Bitcoin (BTC) may be the last thing one might consider when thinking about ways to ensure a clean-energy future. This has especially become the case following a tweet sent by tech entrepreneur Elon Musk back in May, in which he stated that Tesla would stop accepting BTC payments due to the increasing usage of fossil fuels for mining.
Yet raising awareness around the high energy costs typically associated with Bitcoin mining didn’t negatively impact the crypto ecosystem — in fact, it did just the opposite. Following Musk’s tweet, a number of cryptocurrency mining companies came out of the woodwork to explain how Bitcoin can be mined using renewable energy sources, such as wind, solar and geothermal energy.
It’s also important to point out that leveraging renewable energy to mine Bitcoin had been the case for some companies long before Musk raised concerns on Twitter. For example, Peter Wall, CEO of Argo Blockchain — a company focused on large-scale crypto mining — told Cointelegraph that to him, clean crypto mining was necessary from the start: “Back in 2018, Argo was considering mining using natural gas in Alberta, and I felt uneasy about this. I said, ‘This wasn’t right.’”
Bitcoin mining helps drive clean energy and profits
Since then, Wall noted that Argo has pledged to become “climate positive,” meaning that Argo’s operations will become carbon negative, rather than neutral. While this may seem like a difficult task, Wall explained that Argo uses hydropower to mine Bitcoin at its mining operation in Quebec, Canada. In addition, Wall shared that Argo is currently building a 200-megawatt crypto mining facility in Texas that uses wind power coming from the Lone Star State’s power grid.
Wall believes that renewables and Bitcoin mining go hand in hand, noting that the excess power generated by renewable sources would otherwise go to waste if not harnessed:
“Crypto mining takes power usage away from long transmission lines and uses it right at its source. It acts as this extra load that can be on for the majority of the time, and when there needs to be other peak loads going into cities, we can shut down.”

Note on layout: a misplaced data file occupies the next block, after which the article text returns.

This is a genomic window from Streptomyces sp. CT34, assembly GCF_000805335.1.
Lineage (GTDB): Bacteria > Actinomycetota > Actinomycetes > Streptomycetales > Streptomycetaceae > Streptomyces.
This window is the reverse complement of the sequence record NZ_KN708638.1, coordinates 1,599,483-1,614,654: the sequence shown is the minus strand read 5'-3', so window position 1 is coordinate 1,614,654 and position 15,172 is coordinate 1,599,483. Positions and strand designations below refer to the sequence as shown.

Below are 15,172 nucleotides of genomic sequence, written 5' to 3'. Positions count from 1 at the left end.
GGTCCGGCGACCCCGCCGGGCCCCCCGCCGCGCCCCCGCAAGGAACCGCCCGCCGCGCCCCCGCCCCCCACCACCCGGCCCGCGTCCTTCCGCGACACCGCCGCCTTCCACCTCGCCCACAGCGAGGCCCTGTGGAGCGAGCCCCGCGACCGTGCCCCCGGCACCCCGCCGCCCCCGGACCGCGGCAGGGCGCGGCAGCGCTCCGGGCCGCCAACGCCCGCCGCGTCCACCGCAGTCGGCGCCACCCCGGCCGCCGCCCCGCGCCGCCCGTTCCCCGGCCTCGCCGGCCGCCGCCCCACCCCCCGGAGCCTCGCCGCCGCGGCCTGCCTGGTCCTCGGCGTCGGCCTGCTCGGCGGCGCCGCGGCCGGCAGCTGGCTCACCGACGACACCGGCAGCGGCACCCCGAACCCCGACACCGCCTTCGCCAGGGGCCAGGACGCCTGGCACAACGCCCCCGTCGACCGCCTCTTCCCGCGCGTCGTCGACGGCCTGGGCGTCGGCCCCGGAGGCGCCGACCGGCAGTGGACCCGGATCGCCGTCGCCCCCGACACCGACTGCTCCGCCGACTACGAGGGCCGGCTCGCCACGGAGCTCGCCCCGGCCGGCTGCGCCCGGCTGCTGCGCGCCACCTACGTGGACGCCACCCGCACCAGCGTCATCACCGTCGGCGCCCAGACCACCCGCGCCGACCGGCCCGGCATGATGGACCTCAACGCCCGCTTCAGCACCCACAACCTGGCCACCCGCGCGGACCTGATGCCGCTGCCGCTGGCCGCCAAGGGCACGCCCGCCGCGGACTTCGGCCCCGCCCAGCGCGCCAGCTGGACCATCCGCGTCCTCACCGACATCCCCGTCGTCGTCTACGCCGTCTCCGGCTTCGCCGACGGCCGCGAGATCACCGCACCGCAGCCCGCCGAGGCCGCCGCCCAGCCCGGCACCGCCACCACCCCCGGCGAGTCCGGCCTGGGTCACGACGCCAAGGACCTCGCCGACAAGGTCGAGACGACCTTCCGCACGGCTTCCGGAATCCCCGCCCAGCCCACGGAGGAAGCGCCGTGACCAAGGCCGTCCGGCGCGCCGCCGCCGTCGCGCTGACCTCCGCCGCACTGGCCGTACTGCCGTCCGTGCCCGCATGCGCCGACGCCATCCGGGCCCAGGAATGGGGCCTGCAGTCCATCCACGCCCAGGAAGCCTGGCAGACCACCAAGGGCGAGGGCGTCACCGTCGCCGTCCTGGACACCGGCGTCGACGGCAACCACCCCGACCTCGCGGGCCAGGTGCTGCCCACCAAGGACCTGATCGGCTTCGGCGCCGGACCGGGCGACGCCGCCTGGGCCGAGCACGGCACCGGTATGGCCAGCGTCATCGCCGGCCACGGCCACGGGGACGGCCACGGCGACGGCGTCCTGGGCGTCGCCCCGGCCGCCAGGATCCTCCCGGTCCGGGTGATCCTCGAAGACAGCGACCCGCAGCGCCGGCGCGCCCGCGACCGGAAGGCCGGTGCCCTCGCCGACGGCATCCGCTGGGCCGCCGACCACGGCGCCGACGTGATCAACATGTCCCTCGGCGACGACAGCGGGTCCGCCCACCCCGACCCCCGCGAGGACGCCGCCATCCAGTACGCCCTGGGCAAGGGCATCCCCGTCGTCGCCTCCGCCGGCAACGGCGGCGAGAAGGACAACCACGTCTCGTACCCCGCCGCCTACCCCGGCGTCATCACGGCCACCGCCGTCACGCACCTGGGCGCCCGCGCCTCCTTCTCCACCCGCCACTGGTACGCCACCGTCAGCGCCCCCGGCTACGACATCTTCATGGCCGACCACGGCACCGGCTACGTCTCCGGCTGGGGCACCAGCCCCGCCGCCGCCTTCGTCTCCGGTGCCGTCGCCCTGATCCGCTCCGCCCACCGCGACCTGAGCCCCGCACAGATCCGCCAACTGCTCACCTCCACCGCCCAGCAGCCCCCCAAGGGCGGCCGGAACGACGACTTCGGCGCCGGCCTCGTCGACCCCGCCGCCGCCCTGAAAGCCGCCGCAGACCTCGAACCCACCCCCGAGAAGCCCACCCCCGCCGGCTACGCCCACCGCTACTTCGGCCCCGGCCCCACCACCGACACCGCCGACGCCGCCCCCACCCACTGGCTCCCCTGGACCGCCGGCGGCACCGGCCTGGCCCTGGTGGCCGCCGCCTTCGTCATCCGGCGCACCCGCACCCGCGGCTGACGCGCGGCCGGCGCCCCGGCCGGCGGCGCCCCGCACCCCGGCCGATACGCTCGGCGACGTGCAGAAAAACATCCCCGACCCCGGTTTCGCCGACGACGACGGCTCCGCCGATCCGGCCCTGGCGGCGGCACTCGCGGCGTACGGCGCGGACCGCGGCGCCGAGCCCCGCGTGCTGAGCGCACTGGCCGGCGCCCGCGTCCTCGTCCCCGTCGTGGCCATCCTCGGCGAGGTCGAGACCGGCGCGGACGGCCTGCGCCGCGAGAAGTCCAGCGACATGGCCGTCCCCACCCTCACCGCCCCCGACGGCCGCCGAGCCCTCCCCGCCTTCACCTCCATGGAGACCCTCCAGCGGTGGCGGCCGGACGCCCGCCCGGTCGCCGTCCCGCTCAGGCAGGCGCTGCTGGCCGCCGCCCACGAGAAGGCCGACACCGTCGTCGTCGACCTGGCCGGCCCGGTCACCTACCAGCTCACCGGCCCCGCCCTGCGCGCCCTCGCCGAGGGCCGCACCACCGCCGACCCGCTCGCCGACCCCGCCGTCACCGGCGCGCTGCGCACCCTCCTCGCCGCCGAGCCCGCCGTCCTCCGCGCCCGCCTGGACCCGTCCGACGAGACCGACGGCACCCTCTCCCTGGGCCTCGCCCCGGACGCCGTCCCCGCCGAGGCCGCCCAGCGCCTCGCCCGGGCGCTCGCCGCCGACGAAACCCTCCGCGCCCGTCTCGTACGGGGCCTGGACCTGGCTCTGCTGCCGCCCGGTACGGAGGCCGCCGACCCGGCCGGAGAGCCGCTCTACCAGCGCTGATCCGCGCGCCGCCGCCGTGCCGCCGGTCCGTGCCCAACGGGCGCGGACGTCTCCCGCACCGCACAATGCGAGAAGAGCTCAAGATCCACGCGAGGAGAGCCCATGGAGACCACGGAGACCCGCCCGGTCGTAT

While this demonstrates that clean energy sources can be used to mine crypto, Wall makes an even more important point regarding renewables and storage. According to Square’s report entitled “Bitcoin is Key to an Abundant, Clean Energy Future,” solar and wind power have become the lowest and most scalable renewable energy sources to date. It’s further noted that these sources will continue to become more affordable over time. However, the report states that solar and wind projects are often built in rural areas that are filled with sunlight and wind but lack end-power uses (nearby loads). In turn, increased transmission capacity and energy storage will be critical for solving such problems.
Not only can crypto mining act as a much-needed load balancer for renewables, but the process can also ensure profitability for clean energy providers. John Kotek, senior vice president of policy development and public affairs at the Nuclear Energy Institute, told Cointelegraph that nuclear energy, for example, is the optimal electricity supplier for cryptocurrency:
“Nuclear energy is able to supply abundant, 24/7, carbon-free power, allowing miners to scale their operations in ways other generation sources can’t. This also helps nuclear power plants operate more flexibly and profitably.”
Specifically speaking, Kotek mentioned that a key benefit achieved by nuclear operators, in this case, is the ability to leverage mining operations as a reliable customer that provides stable revenue for long-term investments in the ongoing operation of the plant. “It’s a win-win for both sides,” said Kotek.
This has certainly become evident, as the concept of using nuclear power to mine cryptocurrency is quickly catching on. For example, North American mining firm Compass Mining announced in July that it had signed a 20-year deal with nuclear fission startup Oklo. This partnership will provide Compass with 150 megawatts (MW) of energy after its mini-reactors are deployed within the coming years.